3 Vinyl Sets Capture Artists Singing Truth To Power

The revolution will not be televised but it will be pressed to wax. And it will be wonderful.

Three new vinyl sets will remind some that the fight for social, racial, gender and economic justice often comes with a righteous soundtrack. The packages are from the 60s and 80s – another reminder, the major artists of the decade of greed fought for justice: Prince, Janet Jackson, Bruce Springsteen, Madonna, U2. Dive into these recently released revealing LPs and create your own soundtrack.

“Summer Of Soul (…Or When The Revolution Couldn’t Be Televised)”, Original Motion Picture Soundtrack

The 1969 Harlem Cultural Festival stood out from all other music festivals of the 60s. We know it now thanks to Questlove’s Oscar- and Grammy-winning documentary about the celebration of history and culture des Noirs, full of steamy 5th Dimension sets, Gladys Knight & the Pips, Sly & the Family Stone and more. Across two albums, ‘Summer of Soul’ captures a range of sounds and styles – Mahalia Jackson and Mavis Staples took 50,000 fans to church with ‘Precious Lord, Take My Hand’, Mongo Santamaria and Ray Barretto brought Afro-Cuban jazz grooves. Every performance included sizzles. But nothing beats the radical and protesting art of Nina Simone, who will alienate as much as she will delight. Although it’s hard to argue with his take on “Backlash Blues” and its mix of gospel, blues, soul, jazz and revolution: “Mr. Backlash, Mr. Backlash/Who do you think I am? /You raise my taxes, freeze my wages/And send my only son to Vietnam.

The cover of Clash Combat Rock (Photo courtesy of Legacy Recordings)

“Fight Rock + The Hall of the People”, The Clash

“You have the right not to be killed,” Clash frontman Joe Strummer shouted at the opening of “Combat Rock” in 1982, “Murder is a crime! Unless it was done by a policeman or an aristocrat. Never one to pull punches, Strummer and the Clash hammered home Margaret Thatcher’s worldview. The group was hanging by a thread, but on “Combat Rock”, the members held on and wanted to create an absolutely strange collection of punk rock, pop rock, folk rock, funk, dub, hip-hop, beat poetry and ambient jazz. The lyrics denounce imperialism, chauvinism, racism and commercialism. The music wanders where it wants. “Combat Rock” isn’t weird enough for you? The recent vinyl reissue includes an additional album, “The People’s Hall”, of tracks cut before “Combat Rock”. These 12 singles, alternate versions and demos make “Combat Rock” sound as brave and normal as Good Charlotte.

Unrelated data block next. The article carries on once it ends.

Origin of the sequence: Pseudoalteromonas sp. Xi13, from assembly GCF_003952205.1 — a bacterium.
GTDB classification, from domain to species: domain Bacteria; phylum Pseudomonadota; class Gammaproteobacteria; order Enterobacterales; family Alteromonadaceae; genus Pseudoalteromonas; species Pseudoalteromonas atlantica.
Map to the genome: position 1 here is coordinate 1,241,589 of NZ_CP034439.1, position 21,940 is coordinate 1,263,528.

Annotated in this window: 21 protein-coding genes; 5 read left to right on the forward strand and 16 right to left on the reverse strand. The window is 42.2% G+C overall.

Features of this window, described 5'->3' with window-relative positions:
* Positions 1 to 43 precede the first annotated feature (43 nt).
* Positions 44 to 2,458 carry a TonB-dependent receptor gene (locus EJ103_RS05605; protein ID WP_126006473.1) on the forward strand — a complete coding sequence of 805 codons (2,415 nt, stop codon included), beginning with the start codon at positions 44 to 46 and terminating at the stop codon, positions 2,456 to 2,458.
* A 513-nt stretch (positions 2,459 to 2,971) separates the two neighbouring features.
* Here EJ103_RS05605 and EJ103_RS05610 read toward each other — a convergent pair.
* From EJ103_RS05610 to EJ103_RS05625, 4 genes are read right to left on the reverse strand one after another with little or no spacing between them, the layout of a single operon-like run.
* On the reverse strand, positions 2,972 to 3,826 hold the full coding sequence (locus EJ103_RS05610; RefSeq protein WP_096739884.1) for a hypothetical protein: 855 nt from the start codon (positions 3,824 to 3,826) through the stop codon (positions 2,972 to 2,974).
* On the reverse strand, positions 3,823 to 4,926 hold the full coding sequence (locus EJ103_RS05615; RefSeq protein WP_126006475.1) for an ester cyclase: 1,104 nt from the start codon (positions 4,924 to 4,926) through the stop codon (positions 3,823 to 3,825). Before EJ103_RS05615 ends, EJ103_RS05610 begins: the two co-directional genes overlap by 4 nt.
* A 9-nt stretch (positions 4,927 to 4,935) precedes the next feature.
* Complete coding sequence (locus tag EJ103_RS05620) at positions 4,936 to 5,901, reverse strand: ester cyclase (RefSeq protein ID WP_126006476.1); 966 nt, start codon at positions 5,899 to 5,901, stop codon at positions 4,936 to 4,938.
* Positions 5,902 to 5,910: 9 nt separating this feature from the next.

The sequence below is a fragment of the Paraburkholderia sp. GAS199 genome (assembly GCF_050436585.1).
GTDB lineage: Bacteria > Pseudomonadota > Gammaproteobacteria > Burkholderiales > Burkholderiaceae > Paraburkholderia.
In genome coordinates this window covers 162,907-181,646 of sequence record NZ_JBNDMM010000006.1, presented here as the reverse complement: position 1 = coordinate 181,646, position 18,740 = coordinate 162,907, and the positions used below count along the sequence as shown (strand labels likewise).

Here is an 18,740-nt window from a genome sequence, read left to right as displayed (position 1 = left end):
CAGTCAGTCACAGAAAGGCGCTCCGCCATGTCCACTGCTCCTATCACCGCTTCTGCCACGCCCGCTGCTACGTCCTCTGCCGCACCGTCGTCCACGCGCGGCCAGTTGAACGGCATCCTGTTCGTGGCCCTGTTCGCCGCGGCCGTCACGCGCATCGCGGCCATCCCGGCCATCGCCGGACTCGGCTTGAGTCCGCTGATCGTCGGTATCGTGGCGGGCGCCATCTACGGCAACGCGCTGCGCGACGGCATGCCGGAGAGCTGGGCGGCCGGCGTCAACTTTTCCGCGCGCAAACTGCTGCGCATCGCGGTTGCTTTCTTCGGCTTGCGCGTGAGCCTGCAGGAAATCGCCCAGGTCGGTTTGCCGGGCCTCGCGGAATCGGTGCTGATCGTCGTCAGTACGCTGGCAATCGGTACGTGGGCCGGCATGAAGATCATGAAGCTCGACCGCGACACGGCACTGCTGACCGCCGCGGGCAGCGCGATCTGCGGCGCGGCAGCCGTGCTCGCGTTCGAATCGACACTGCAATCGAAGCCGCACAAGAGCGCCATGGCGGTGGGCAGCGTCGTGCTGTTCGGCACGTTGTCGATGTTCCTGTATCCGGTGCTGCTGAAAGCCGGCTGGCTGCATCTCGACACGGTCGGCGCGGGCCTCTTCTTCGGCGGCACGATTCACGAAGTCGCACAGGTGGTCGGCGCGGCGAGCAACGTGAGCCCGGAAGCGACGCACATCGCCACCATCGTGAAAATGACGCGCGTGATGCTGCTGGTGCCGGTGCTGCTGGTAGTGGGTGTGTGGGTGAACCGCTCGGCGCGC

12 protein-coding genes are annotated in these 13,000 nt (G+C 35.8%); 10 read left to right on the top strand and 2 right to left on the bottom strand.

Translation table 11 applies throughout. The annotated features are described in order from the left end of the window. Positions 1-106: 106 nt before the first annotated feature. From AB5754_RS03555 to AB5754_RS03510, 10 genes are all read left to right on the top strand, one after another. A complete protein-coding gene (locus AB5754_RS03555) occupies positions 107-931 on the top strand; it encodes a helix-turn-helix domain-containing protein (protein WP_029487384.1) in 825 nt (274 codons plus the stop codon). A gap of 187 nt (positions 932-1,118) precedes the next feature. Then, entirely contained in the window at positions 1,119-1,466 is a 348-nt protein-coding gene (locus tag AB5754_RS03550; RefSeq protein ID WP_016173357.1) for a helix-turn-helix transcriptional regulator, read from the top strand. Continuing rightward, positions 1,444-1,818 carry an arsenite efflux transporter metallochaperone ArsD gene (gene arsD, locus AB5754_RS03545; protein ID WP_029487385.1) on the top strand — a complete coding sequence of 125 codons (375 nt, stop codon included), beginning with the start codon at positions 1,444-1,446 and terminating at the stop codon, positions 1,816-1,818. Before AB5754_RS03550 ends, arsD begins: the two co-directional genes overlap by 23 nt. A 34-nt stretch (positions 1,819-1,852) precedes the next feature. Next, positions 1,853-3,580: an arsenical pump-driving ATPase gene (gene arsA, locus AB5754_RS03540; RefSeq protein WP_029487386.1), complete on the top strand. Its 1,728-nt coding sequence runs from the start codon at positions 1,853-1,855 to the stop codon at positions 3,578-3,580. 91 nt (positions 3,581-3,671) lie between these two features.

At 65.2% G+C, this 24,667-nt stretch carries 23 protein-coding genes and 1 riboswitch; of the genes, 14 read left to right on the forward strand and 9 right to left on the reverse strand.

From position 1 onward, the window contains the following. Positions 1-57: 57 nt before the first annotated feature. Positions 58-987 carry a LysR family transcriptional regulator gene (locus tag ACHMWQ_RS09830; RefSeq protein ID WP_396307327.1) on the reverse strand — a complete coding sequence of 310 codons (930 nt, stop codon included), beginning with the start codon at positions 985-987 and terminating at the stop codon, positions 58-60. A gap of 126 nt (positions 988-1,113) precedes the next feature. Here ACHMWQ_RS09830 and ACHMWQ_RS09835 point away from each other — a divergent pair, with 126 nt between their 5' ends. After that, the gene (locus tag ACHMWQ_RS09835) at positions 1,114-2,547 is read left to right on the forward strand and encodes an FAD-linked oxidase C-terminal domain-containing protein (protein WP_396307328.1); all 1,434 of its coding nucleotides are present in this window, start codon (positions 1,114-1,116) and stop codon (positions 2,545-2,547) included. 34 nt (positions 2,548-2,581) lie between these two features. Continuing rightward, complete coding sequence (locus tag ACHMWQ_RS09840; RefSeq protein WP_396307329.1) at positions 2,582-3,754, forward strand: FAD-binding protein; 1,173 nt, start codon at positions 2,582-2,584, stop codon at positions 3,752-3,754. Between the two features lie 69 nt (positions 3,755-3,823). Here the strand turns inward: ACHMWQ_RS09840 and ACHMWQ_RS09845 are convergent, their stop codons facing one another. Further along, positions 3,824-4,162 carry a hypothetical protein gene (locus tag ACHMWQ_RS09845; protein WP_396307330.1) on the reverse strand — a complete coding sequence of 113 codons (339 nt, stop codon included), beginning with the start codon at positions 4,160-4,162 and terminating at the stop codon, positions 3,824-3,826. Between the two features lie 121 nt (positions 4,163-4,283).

PrinceLive 1985 album cover (courtesy Legacy Recordings)
Prince Live 1985 album cover (Photo courtesy of Legacy Recordings)

“Prince and the Revolution: Live”, Prince and the Revolution

People who think 80s pop was bland don’t really listen to Prince (or half of the 80s Top 40). For the first time on vinyl, this March 30, 1985 three-LP set from Prince, a stop on the Purple Rain tour at the Carrier Dome in Syracuse, contains all the hits. Prince sprints thrillingly through “Let’s Go Crazy”, “When Doves Cry”, “I Would Die 4 U” and more. But he’s also got 40,000 teenagers (and a handful of well-I-was-not-agreed-with-all-of-this-all-of-this-all) parents who see him indulge in a free jazz version of “Yankee Doodle,” a eight-minute fever dream where Prince talks to God and sings “Darling Nikki”. Almost everyone seems to be in for the funky, bizarre ride from an apocalyptic “1999” to slow-jam heaven “Do Me, Baby.” Conventional wisdom says never to discuss politics or religion in good company. Prince spends two hours discussing politics, religion and sex in the company of a crowded stadium.

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